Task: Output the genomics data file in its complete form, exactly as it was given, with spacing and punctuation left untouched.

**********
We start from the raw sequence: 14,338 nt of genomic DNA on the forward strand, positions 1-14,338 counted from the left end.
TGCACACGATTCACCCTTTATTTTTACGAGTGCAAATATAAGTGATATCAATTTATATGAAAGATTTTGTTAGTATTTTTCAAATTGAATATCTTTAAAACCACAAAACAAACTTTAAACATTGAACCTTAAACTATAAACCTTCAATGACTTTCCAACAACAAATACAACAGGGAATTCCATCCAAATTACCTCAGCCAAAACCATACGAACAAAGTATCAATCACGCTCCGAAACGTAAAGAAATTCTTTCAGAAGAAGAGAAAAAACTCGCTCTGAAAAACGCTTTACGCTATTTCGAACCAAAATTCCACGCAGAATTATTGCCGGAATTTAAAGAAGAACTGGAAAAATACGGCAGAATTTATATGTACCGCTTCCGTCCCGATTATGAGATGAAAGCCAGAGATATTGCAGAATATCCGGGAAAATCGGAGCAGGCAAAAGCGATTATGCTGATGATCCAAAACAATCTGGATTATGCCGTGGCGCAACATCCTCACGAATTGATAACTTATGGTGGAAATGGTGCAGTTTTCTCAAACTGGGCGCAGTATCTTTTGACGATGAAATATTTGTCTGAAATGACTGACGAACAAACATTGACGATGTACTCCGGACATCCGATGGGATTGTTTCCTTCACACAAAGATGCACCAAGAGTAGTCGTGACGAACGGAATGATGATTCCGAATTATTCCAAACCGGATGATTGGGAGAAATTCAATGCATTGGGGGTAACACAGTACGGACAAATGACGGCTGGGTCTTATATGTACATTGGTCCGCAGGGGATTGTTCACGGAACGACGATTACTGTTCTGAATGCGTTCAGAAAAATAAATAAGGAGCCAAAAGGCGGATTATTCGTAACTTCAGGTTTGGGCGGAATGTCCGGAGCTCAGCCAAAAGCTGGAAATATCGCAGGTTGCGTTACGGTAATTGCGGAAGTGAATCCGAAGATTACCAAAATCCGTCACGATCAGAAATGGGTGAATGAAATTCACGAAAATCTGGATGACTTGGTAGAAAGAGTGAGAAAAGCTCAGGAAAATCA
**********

We start from the raw sequence: 14,338 nt of genomic DNA on the forward strand, positions 1-14,338 counted from the left end.
TGCACACGATTCACCCTTTATTTTTACGAGTGCAAATATAAGTGATATCAATTTATATGAAAGATTTTGTTAGTATTTTTCAAATTGAATATCTTTAAAACCACAAAACAAACTTTAAACATTGAACCTTAAACTATAAACCTTCAATGACTTTCCAACAACAAATACAACAGGGAATTCCATCCAAATTACCTCAGCCAAAACCATACGAACAAAGTATCAATCACGCTCCGAAACGTAAAGAAATTCTTTCAGAAGAAGAGAAAAAACTCGCTCTGAAAAACGCTTTACGCTATTTCGAACCAAAATTCCACGCAGAATTATTGCCGGAATTTAAAGAAGAACTGGAAAAATACGGCAGAATTTATATGTACCGCTTCCGTCCCGATTATGAGATGAAAGCCAGAGATATTGCAGAATATCCGGGAAAATCGGAGCAGGCAAAAGCGATTATGCTGATGATCCAAAACAATCTGGATTATGCCGTGGCGCAACATCCTCACGAATTGATAACTTATGGTGGAAATGGTGCAGTTTTCTCAAACTGGGCGCAGTATCTTTTGACGATGAAATATTTGTCTGAAATGACTGACGAACAAACATTGACGATGTACTCCGGACATCCGATGGGATTGTTTCCTTCACACAAAGATGCACCAAGAGTAGTCGTGACGAACGGAATGATGATTCCGAATTATTCCAAACCGGATGATTGGGAGAAATTCAATGCATTGGGGGTAACACAGTACGGACAAATGACGGCTGGGTCTTATATGTACATTGGTCCGCAGGGGATTGTTCACGGAACGACGATTACTGTTCTGAATGCGTTCAGAAAAATAAATAAGGAGCCAAAAGGCGGATTATTCGTAACTTCAGGTTTGGGCGGAATGTCCGGAGCTCAGCCAAAAGCTGGAAATATCGCAGGTTGCGTTACGGTAATTGCGGAAGTGAATCCGAAGATTACCAAAATCCGTCACGATCAGAAATGGGTGAATGAAATTCACGAAAATCTGGATGACTTGGTAGAAAGAGTGAGAAAAGCTCAGGAAAATCA